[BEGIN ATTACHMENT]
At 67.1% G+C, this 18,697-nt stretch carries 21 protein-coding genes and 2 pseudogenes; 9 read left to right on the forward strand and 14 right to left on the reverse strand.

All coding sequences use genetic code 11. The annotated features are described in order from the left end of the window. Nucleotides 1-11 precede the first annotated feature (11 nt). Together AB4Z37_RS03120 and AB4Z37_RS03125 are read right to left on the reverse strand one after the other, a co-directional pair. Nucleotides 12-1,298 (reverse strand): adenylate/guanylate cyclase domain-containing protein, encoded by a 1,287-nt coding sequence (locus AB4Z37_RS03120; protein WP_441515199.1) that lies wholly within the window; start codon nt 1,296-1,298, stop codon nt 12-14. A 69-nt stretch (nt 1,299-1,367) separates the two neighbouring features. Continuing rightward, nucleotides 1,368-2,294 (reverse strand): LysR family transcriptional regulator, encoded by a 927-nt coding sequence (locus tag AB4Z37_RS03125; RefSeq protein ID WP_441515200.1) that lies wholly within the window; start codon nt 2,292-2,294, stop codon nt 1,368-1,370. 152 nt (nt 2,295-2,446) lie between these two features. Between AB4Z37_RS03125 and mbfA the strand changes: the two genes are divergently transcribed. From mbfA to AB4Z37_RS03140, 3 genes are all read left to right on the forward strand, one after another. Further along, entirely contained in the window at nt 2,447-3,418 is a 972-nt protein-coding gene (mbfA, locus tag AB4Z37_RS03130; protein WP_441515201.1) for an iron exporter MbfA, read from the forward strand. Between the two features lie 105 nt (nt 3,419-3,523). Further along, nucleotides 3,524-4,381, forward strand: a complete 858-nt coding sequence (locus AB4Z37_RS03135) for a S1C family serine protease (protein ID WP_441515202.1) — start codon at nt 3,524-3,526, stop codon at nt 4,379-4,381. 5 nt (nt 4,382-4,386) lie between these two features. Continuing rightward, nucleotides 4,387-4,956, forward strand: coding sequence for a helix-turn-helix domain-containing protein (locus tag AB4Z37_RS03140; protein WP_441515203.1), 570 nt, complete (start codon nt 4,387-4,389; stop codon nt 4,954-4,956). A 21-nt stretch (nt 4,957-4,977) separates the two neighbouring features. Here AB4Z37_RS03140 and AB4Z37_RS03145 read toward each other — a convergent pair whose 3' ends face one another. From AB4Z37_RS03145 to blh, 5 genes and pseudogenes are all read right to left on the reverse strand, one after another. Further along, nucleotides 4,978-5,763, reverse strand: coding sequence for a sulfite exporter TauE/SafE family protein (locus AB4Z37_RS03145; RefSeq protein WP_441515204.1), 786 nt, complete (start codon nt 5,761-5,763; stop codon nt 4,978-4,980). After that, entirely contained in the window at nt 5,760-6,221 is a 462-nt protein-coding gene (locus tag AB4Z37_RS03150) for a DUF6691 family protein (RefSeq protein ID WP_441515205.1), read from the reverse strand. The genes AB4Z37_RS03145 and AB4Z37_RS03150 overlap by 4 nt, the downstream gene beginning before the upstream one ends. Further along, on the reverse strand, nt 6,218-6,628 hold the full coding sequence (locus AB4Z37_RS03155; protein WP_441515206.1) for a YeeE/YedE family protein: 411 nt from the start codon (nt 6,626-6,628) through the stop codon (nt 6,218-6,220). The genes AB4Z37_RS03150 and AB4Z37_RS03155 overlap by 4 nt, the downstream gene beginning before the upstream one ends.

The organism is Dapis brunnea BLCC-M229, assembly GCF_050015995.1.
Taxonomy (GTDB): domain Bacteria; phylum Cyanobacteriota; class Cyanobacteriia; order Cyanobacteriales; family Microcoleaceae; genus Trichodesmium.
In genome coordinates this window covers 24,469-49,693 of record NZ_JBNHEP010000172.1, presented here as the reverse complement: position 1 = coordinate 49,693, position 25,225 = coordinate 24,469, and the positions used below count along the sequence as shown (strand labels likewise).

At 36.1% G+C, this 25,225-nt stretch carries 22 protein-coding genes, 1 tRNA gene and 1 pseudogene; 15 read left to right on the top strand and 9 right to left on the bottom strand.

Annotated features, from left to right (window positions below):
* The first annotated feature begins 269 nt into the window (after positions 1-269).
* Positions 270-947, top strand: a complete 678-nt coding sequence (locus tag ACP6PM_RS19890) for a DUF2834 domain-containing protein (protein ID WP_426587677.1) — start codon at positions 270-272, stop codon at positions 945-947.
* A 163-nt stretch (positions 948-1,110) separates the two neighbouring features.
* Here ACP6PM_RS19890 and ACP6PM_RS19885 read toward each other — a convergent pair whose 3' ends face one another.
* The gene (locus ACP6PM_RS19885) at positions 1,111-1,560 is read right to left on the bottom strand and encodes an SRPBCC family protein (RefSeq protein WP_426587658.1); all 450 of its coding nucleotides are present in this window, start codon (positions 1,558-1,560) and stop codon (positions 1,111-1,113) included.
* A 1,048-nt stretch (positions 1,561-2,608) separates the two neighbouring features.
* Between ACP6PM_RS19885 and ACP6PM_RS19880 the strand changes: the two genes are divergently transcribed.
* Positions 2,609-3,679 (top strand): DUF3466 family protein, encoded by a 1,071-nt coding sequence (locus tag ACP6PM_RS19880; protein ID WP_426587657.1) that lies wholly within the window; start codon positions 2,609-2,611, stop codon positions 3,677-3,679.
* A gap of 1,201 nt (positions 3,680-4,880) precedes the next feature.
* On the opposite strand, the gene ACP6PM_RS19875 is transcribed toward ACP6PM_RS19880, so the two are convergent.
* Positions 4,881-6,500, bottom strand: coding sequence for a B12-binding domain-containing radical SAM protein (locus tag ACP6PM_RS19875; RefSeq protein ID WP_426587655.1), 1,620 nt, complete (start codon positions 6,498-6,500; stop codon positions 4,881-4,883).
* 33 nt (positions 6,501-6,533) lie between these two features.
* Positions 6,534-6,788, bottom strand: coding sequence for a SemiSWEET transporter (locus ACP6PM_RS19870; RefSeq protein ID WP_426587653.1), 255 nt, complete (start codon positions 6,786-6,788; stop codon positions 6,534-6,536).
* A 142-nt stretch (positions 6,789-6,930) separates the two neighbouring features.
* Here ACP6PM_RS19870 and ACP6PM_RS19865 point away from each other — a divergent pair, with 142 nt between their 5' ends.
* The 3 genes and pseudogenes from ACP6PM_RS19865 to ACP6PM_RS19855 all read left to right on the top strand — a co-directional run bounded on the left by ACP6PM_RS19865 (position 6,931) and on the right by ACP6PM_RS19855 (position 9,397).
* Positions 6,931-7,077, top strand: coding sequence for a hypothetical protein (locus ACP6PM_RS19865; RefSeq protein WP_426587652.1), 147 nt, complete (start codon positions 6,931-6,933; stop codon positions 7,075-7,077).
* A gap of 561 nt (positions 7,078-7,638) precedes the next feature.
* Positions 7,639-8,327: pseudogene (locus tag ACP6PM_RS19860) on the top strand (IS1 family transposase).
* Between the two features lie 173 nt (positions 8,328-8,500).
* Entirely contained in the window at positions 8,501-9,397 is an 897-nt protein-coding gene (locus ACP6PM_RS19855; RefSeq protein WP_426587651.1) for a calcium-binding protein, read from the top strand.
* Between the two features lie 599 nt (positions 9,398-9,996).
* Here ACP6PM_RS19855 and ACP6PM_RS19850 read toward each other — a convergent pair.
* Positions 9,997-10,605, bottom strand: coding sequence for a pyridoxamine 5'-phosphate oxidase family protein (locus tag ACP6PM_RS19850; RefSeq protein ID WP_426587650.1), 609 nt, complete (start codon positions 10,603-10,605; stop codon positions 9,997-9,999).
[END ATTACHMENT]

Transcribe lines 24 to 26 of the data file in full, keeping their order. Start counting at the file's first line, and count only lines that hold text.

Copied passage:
* Positions 6,931-7,077, top strand: coding sequence for a hypothetical protein (locus ACP6PM_RS19865; RefSeq protein WP_426587652.1), 147 nt, complete (start codon positions 6,931-6,933; stop codon positions 7,075-7,077).
* A gap of 561 nt (positions 7,078-7,638) precedes the next feature.
* Positions 7,639-8,327: pseudogene (locus tag ACP6PM_RS19860) on the top strand (IS1 family transposase).